In another recent example, Danielle Ames lost her challenge to her father’s £1 million legacy. Danielle provides care for her mother and her father’s elderly mother, and although she says her father had promised she would be ‘looked after’ in his will, he left everything to his second wife. (This in spite of his business being originally a family enterprise from his first wife’s – Danielle’s mother’s – side.) The ruling judge dismissed Danielle’s claim for a £300,000 share and advised her to get a job instead.
But cases like this really aren’t about the pound signs, says psychologist Dr Lynne Jordan. ‘I’d say it’s rarely about the money itself, or at least not solely,’ she says. ‘Wills are seen as the “final message” from an important person in our lives so they carry a significance that goes far beyond financial matters. To family members, these can seem to set out on paper how much they were valued by the person who died.’
And when it comes to wills, that first rule of parenting – that you love and treat your children equally – can fly out of the window. ‘Some people do want to leave things equally,’ says Stephen Lawson, partner at FDR Law in Cheshire and member of the Society of Trust & Estate Practitioners. ‘Others may think one child needs it more, or that they have already given substantial financial aid to one child while they were alive and not the other. Sometimes, it’s a way of settling old scores and sometimes people are mischievous, too. They tell their child, “You’ll be all right in my will” as they want to keep you on your toes and may need you to do their shopping.
‘If there have been tensions bubbling for years, a will can bring these to the surface. Other times, it can create rifts that weren’t there before. Families who’d had Christmas dinner together last year find the next time they’re all together is around a lawyer’s table.’
Children of first families seem most likely to lose out. ‘It happens so often,’ says Ian Lane. ‘The children of the second marriage, or the current marriage, are much closer to the surviving spouse. Over the years, the children of the first marriage can become “the opposition”. I’ve seen it many times.’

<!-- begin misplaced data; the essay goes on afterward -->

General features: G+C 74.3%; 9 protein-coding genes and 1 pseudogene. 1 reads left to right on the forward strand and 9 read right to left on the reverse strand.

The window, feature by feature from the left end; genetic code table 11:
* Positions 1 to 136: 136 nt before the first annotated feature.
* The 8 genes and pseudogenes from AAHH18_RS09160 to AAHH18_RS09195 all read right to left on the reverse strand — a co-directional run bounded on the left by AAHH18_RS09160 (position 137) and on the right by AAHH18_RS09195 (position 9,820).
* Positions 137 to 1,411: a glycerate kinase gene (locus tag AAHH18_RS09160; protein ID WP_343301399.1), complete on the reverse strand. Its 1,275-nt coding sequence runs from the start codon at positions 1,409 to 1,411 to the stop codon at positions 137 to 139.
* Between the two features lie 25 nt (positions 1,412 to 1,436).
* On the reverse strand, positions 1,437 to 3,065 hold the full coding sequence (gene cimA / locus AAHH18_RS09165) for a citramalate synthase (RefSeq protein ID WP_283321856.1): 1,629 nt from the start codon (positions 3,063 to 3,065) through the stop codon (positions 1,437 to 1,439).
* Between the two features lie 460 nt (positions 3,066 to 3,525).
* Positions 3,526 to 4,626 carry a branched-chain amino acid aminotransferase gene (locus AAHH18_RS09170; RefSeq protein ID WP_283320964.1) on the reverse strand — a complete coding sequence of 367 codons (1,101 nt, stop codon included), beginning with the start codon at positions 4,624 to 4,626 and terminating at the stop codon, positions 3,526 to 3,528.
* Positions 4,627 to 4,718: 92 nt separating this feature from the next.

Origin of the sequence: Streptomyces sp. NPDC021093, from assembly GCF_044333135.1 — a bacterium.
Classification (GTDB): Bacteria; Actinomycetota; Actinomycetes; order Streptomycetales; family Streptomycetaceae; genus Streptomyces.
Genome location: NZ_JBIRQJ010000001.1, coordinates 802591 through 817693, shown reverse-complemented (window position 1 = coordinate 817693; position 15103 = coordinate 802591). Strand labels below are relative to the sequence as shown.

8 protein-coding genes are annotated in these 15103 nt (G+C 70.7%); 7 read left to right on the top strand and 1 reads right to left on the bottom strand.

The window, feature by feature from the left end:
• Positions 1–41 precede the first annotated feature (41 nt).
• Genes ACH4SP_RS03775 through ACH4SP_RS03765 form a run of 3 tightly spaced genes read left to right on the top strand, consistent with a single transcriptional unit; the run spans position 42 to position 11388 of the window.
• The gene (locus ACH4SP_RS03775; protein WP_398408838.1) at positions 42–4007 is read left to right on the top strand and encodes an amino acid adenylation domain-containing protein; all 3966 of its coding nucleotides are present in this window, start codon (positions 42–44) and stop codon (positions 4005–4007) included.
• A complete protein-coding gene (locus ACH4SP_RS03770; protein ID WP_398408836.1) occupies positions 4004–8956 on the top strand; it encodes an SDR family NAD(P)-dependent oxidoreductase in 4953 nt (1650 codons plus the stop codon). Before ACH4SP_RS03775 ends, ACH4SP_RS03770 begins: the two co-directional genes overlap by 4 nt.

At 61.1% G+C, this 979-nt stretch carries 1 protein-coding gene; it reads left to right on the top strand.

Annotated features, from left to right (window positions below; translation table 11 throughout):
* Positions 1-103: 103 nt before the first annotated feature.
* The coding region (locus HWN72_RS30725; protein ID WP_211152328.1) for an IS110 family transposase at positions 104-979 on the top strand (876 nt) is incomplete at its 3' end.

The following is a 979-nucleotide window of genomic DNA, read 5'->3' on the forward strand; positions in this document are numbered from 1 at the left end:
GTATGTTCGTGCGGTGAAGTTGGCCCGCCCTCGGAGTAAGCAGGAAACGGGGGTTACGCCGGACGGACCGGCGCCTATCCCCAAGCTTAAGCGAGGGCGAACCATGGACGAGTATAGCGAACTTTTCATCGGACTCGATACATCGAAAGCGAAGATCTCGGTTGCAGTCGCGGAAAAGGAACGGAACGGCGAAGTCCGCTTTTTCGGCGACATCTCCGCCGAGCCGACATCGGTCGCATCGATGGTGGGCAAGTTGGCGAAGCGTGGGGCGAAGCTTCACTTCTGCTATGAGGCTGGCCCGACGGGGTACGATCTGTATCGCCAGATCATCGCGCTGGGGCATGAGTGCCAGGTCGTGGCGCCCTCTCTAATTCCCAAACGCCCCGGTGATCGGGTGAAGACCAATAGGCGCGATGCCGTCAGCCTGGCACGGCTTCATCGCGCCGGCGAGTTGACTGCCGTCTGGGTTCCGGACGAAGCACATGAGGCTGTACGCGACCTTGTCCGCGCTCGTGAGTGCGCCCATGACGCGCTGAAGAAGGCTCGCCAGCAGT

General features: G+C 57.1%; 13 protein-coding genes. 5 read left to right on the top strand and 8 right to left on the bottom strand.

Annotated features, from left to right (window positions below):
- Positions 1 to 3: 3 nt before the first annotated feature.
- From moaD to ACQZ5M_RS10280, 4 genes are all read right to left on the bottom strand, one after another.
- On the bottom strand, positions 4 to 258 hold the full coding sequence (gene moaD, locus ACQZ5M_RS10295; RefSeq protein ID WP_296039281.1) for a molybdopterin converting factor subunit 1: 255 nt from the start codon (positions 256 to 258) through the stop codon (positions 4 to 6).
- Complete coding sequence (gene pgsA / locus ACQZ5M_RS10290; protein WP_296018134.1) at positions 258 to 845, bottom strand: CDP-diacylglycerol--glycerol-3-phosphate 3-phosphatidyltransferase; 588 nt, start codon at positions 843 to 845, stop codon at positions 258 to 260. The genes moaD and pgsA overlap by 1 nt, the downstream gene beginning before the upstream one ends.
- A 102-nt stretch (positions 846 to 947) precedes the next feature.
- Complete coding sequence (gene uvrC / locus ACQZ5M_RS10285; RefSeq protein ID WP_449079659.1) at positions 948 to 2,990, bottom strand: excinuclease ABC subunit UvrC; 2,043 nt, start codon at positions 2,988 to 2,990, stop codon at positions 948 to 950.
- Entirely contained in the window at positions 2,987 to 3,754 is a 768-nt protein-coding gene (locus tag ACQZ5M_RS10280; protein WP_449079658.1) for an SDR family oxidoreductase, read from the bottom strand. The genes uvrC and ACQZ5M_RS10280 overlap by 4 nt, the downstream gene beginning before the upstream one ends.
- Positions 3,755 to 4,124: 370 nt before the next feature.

Sometimes the current spouse can prevent someone from leaving anything to the children from a former marriage. It’s not that those children are loved less – more that the person acquiesces for an easy life. Chris Partington from Slater Heelis solicitors has such a client now. ‘This man has one child from his first marriage and two with his second wife,’ he explains. ‘When he and his wife die, he wants their estate split equally three ways – but when they come to the office, his wife says no. She says that he made a payout to his ex-wife when they divorced so the rest should be for their children alone.
‘This has been going on for a while and seems to be in stalemate. I have to say, I’m with him. Love comes in many guises and if he doesn’t leave things equal, his first child may see his legacy as proof that she wasn’t valued as highly as his other children.’
This is exactly how Jenny and her sister felt when their father left everything to his second wife – who then passed it on to their two children. ‘Dad walked out when we were teenagers,’ says Jenny. ‘Our relationship had been difficult, especially in the first five years after he left, as we were angry teens and the way Dad handled everything had been pretty despicable.’
Slowly, over decades, the relationship improved. When the sisters married, their father walked them down the aisle and when they had children of their own, he was a doting grandfather.